April: It depends on jurisdiction. In NY it’s different than CA.
What’s your feeling on indirect or broad match keyword buys?
Mark: Always follow up on a Cease and Desist. If you’re dealing with six million keywords it’s probably not worth fighting about. If you’re not using it for the same purpose, you’re also okay. Lots of trademarks have non-trademark uses.
Eric: there have been three or four cases on broad match. Those have been pretty well educated and so far it’s been pretty good. So far it doesn’t require negative matching in advance. You might want to do it after the C&D. Again make sure your lawyer is up to speed. One decision did require negative matching going forward. If you’re buying a term that you know is going to cause problems, consider negative matching.
Jeff: If you’re broad matching you’re probably running on trademarks and Google won’t tell you about it.
If they’re an unauthorized dealer with a genuine project, what can I do as recourse?
Eric: They might still be allowed.
Mark: it’s like used goods, you can’t make them stop.
April: Look at other forms of copyright infringement. Ad copy or images infringement.
Eric: Even in that case, you might not be able to do it. Make sure you’re registered with your copyrights. If your business model is based on suing people who sell your products, you’re going to be attacks.
International or foreign marks
Mark: It’s a problem.
April'; You have to register your trademark wherever you want to do business. If you’re manufacturing in China, register there.
Foreign marks don’t help you in the US.
Cease and desists can give the potential infringer a heads-up and they can do an end-run.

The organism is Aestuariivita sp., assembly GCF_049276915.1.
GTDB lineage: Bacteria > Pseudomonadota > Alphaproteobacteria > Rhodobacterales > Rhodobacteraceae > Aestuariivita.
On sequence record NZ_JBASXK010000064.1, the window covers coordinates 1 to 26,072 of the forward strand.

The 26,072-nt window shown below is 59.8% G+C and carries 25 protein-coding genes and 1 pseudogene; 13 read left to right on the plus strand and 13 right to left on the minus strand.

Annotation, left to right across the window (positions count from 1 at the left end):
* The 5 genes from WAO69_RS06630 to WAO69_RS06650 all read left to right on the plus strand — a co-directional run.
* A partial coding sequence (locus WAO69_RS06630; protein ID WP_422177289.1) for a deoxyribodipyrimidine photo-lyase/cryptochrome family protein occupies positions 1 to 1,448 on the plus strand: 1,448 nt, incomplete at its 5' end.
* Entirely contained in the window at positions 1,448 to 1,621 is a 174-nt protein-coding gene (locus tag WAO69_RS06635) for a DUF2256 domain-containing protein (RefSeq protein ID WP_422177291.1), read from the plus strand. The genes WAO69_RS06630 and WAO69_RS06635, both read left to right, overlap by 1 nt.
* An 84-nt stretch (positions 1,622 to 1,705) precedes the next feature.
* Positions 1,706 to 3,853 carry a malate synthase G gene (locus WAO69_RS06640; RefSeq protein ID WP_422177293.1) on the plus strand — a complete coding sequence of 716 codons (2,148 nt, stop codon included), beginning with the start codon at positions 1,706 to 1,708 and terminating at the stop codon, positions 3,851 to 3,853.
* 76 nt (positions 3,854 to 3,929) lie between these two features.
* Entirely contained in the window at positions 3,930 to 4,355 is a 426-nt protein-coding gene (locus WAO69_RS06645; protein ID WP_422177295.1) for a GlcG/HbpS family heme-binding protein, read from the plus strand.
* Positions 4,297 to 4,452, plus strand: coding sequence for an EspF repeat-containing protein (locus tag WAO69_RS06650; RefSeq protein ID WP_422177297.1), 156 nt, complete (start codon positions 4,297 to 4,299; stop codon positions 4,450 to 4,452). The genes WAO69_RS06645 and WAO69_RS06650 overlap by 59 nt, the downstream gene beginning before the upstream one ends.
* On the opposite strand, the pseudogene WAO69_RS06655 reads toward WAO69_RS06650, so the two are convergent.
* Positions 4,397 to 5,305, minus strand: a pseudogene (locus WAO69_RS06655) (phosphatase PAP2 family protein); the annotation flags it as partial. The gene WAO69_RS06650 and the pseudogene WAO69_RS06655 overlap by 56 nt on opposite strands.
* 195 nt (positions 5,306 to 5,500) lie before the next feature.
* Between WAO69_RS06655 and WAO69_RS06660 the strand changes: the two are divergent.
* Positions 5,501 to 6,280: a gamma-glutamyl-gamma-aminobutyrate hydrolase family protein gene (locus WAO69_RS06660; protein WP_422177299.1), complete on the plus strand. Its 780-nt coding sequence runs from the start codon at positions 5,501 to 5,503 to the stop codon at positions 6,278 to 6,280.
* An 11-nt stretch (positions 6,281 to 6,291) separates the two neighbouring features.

What is the law on typo-squatting
Mark: If people are confused, it’s infringement whether it’s spelled correctly or not. It’s a case by case thing.
Eric: In some cases it just confirms that you’re trying to steal their customers. It’s evidence of bad intent.
An audience member says meta tags and useless and never put trademarks in them. Can you take a state mark to the engines or do they only want federal marks?
April: They don’t care, they just want to know what your rights are. It’s not clear what Google’s policies are.
Mark: If you’re not registered in the state where the infringement is taking place you’re out of luck.
Eric: I would absolutely filed with Google based on a common law mark.
[I'm skipping a very specific question and a question that was asked and answered already.]
Blogs and fansites that use trademarks in a domain name, is it still problematic if they’re not a commercial site?
Eric: Make sure it’s truthful and not designed to be confusing. Make it clear that it’s a third party commentary and NOT the trademark holder. But it depends on the court and it’s a grey area.
Mark: it might not even be intentional. You might think it’s not confusing but it might be considered confusing anyway.
April: Even if you think you’re okay and your lawyer thinks you’re okay, the trademark owner might not. You might still get sued anyway and if you’re a smaller company, you might have to just give up.